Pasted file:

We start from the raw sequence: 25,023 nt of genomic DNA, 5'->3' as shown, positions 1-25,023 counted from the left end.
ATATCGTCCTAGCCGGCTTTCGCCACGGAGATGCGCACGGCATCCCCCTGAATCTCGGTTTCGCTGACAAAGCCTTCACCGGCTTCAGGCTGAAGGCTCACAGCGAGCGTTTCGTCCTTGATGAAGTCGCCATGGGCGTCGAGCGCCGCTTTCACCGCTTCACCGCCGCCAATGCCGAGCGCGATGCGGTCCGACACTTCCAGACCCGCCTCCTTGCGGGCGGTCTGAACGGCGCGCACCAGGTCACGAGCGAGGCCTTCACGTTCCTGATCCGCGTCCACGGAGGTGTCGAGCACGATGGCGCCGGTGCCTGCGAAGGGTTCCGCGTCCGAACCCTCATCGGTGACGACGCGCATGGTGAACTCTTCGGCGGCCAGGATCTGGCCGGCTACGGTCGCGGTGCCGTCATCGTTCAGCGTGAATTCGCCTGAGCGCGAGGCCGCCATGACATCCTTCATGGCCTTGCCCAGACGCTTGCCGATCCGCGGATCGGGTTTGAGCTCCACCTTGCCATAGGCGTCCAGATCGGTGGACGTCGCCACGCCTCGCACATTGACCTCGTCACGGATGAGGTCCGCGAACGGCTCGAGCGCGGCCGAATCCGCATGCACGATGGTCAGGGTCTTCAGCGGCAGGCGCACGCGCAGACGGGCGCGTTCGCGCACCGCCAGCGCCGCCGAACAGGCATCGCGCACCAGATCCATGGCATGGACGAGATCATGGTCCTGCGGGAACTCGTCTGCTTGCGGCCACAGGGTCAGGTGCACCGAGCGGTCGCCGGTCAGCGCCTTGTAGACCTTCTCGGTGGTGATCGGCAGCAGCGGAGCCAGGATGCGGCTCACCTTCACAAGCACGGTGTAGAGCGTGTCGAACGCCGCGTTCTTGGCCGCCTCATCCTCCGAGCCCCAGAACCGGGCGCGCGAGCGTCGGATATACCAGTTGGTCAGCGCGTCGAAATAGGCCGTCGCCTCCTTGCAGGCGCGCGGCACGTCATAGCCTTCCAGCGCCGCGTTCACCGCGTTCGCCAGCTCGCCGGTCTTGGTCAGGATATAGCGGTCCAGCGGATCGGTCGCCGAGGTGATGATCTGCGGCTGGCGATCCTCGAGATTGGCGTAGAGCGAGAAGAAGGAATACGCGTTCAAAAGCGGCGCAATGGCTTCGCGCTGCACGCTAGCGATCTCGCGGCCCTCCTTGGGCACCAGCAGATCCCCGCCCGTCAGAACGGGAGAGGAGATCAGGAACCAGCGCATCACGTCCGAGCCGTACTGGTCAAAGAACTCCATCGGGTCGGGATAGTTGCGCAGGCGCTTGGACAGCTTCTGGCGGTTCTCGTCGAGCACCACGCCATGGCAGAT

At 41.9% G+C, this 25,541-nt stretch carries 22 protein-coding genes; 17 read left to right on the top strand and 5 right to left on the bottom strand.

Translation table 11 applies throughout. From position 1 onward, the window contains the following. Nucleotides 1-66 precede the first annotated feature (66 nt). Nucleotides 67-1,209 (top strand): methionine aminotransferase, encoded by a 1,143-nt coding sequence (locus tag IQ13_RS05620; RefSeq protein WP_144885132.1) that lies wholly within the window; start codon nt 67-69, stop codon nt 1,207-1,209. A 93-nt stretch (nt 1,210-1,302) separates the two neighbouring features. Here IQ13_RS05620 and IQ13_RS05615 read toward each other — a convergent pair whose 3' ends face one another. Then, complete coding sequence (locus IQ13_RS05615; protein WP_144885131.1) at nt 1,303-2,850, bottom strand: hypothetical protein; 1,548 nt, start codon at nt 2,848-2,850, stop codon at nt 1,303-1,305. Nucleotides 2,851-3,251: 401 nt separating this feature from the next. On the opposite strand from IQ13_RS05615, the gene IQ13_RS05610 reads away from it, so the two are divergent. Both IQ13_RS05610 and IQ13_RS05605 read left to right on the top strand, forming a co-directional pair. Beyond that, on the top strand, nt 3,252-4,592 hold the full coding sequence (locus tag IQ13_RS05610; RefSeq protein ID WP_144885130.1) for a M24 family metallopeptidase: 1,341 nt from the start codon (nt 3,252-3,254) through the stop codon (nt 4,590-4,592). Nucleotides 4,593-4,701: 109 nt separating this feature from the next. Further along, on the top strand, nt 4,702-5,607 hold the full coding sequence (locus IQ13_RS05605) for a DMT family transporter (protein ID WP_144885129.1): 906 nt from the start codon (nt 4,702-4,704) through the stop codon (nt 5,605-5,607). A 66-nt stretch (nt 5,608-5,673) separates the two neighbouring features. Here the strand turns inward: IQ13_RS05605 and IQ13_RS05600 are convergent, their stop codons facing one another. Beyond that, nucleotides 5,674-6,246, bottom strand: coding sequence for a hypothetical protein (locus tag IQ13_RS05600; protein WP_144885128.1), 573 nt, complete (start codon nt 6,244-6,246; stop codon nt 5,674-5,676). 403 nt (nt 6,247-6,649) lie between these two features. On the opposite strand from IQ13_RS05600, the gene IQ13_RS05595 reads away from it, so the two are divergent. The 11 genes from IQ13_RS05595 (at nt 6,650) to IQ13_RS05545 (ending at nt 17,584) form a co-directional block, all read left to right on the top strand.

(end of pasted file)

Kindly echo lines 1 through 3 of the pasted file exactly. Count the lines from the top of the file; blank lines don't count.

We start from the raw sequence: 25,023 nt of genomic DNA, 5'->3' as shown, positions 1-25,023 counted from the left end.
ATATCGTCCTAGCCGGCTTTCGCCACGGAGATGCGCACGGCATCCCCCTGAATCTCGGTTTCGCTGACAAAGCCTTCACCGGCTTCAGGCTGAAGGCTCACAGCGAGCGTTTCGTCCTTGATGAAGTCGCCATGGGCGTCGAGCGCCGCTTTCACCGCTTCACCGCCGCCAATGCCGAGCGCGATGCGGTCCGACACTTCCAGACCCGCCTCCTTGCGGGCGGTCTGAACGGCGCGCACCAGGTCACGAGCGAGGCCTTCACGTTCCTGATCCGCGTCCACGGAGGTGTCGAGCACGATGGCGCCGGTGCCTGCGAAGGGTTCCGCGTCCGAACCCTCATCGGTGACGACGCGCATGGTGAACTCTTCGGCGGCCAGGATCTGGCCGGCTACGGTCGCGGTGCCGTCATCGTTCAGCGTGAATTCGCCTGAGCGCGAGGCCGCCATGACATCCTTCATGGCCTTGCCCAGACGCTTGCCGATCCGCGGATCGGGTTTGAGCTCCACCTTGCCATAGGCGTCCAGATCGGTGGACGTCGCCACGCCTCGCACATTGACCTCGTCACGGATGAGGTCCGCGAACGGCTCGAGCGCGGCCGAATCCGCATGCACGATGGTCAGGGTCTTCAGCGGCAGGCGCACGCGCAGACGGGCGCGTTCGCGCACCGCCAGCGCCGCCGAACAGGCATCGCGCACCAGATCCATGGCATGGACGAGATCATGGTCCTGCGGGAACTCGTCTGCTTGCGGCCACAGGGTCAGGTGCACCGAGCGGTCGCCGGTCAGCGCCTTGTAGACCTTCTCGGTGGTGATCGGCAGCAGCGGAGCCAGGATGCGGCTCACCTTCACAAGCACGGTGTAGAGCGTGTCGAACGCCGCGTTCTTGGCCGCCTCATCCTCCGAGCCCCAGAACCGGGCGCGCGAGCGTCGGATATACCAGTTGGTCAGCGCGTCGAAATAGGCCGTCGCCTCCTTGCAGGCGCGCGGCACGTCATAGCCTTCCAGCGCCGCGTTCACCGCGTTCGCCAGCTCGCCGGTCTTGGTCAGGATATAGCGGTCCAGCGGATCGGTCGCCGAGGTGATGATCTGCGGCTGGCGATCCTCGAGATTGGCGTAGAGCGAGAAGAAGGAATACGCGTTCAAAAGCGGCGCAATGGCTTCGCGCTGCACGCTAGCGATCTCGCGGCCCTCCTTGGGCACCAGCAGATCCCCGCCCGTCAGAACGGGAGAGGAGATCAGGAACCAGCGCATCACGTCCGAGCCGTACTGGTCAAAGAACTCCATCGGGTCGGGATAGTTGCGCAGGCGCTTGGACAGCTTCTGGCGGTTCTCGTCGAGCACCACGCCATGGCAGAT

At 41.9% G+C, this 25,541-nt stretch carries 22 protein-coding genes; 17 read left to right on the top strand and 5 right to left on the bottom strand.